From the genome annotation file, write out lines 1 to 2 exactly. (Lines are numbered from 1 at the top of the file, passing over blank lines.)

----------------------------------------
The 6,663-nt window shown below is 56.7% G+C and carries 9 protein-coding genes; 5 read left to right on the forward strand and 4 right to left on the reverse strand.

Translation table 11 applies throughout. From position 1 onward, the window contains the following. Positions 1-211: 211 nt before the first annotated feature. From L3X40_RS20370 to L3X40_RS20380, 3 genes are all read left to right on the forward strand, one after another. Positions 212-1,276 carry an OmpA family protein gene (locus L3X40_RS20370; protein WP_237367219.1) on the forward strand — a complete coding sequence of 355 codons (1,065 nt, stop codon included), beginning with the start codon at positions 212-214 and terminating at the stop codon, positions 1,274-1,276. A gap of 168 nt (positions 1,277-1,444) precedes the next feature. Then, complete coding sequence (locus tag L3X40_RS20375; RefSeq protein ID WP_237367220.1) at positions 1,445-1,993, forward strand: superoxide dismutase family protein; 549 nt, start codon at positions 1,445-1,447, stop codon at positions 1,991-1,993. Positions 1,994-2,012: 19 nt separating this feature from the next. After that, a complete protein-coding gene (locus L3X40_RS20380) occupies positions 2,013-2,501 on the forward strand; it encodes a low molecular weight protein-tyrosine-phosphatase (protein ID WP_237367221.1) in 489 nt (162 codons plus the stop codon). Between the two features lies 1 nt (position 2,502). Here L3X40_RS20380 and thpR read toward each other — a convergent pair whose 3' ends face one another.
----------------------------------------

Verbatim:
The 6,663-nt window shown below is 56.7% G+C and carries 9 protein-coding genes; 5 read left to right on the forward strand and 4 right to left on the reverse strand.

Translation table 11 applies throughout. From position 1 onward, the window contains the following. Positions 1-211: 211 nt before the first annotated feature. From L3X40_RS20370 to L3X40_RS20380, 3 genes are all read left to right on the forward strand, one after another. Positions 212-1,276 carry an OmpA family protein gene (locus L3X40_RS20370; protein WP_237367219.1) on the forward strand — a complete coding sequence of 355 codons (1,065 nt, stop codon included), beginning with the start codon at positions 212-214 and terminating at the stop codon, positions 1,274-1,276. A gap of 168 nt (positions 1,277-1,444) precedes the next feature. Then, complete coding sequence (locus tag L3X40_RS20375; RefSeq protein ID WP_237367220.1) at positions 1,445-1,993, forward strand: superoxide dismutase family protein; 549 nt, start codon at positions 1,445-1,447, stop codon at positions 1,991-1,993. Positions 1,994-2,012: 19 nt separating this feature from the next. After that, a complete protein-coding gene (locus L3X40_RS20380) occupies positions 2,013-2,501 on the forward strand; it encodes a low molecular weight protein-tyrosine-phosphatase (protein ID WP_237367221.1) in 489 nt (162 codons plus the stop codon). Between the two features lies 1 nt (position 2,502). Here L3X40_RS20380 and thpR read toward each other — a convergent pair whose 3' ends face one another.